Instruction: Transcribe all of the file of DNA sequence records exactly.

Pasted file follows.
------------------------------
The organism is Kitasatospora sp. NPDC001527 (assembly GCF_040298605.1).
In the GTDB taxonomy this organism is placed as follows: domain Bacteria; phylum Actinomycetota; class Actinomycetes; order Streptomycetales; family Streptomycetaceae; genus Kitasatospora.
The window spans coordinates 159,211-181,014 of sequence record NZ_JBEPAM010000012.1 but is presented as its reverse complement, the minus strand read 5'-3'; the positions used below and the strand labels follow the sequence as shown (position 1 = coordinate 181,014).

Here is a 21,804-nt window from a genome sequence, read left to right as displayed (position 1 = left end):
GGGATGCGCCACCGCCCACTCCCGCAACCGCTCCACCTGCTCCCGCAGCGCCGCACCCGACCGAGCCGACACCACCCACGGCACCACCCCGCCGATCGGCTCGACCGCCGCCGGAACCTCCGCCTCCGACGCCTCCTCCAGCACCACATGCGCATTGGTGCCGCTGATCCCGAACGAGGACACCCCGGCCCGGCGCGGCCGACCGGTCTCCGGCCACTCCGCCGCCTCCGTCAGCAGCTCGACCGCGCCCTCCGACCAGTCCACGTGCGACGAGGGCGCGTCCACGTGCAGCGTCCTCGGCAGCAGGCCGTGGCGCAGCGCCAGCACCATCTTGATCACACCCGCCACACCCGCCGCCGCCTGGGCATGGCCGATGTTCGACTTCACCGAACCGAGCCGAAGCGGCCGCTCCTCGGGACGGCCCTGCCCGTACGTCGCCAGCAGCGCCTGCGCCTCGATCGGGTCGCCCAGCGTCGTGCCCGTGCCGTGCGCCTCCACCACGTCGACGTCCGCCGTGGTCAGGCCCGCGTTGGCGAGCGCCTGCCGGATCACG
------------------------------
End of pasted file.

The organism is Kitasatospora sp. NPDC001527 (assembly GCF_040298605.1).
In the GTDB taxonomy this organism is placed as follows: domain Bacteria; phylum Actinomycetota; class Actinomycetes; order Streptomycetales; family Streptomycetaceae; genus Kitasatospora.
The window spans coordinates 159,211-181,014 of sequence record NZ_JBEPAM010000012.1 but is presented as its reverse complement, the minus strand read 5'-3'; the positions used below and the strand labels follow the sequence as shown (position 1 = coordinate 181,014).

Here is a 21,804-nt window from a genome sequence, read left to right as displayed (position 1 = left end):
GGGATGCGCCACCGCCCACTCCCGCAACCGCTCCACCTGCTCCCGCAGCGCCGCACCCGACCGAGCCGACACCACCCACGGCACCACCCCGCCGATCGGCTCGACCGCCGCCGGAACCTCCGCCTCCGACGCCTCCTCCAGCACCACATGCGCATTGGTGCCGCTGATCCCGAACGAGGACACCCCGGCCCGGCGCGGCCGACCGGTCTCCGGCCACTCCGCCGCCTCCGTCAGCAGCTCGACCGCGCCCTCCGACCAGTCCACGTGCGACGAGGGCGCGTCCACGTGCAGCGTCCTCGGCAGCAGGCCGTGGCGCAGCGCCAGCACCATCTTGATCACACCCGCCACACCCGCCGCCGCCTGGGCATGGCCGATGTTCGACTTCACCGAACCGAGCCGAAGCGGCCGCTCCTCGGGACGGCCCTGCCCGTACGTCGCCAGCAGCGCCTGCGCCTCGATCGGGTCGCCCAGCGTCGTGCCCGTGCCGTGCGCCTCCACCACGTCGACGTCCGCCGTGGTCAGGCCCGCGTTGGCGAGCGCCTGCCGGATCACG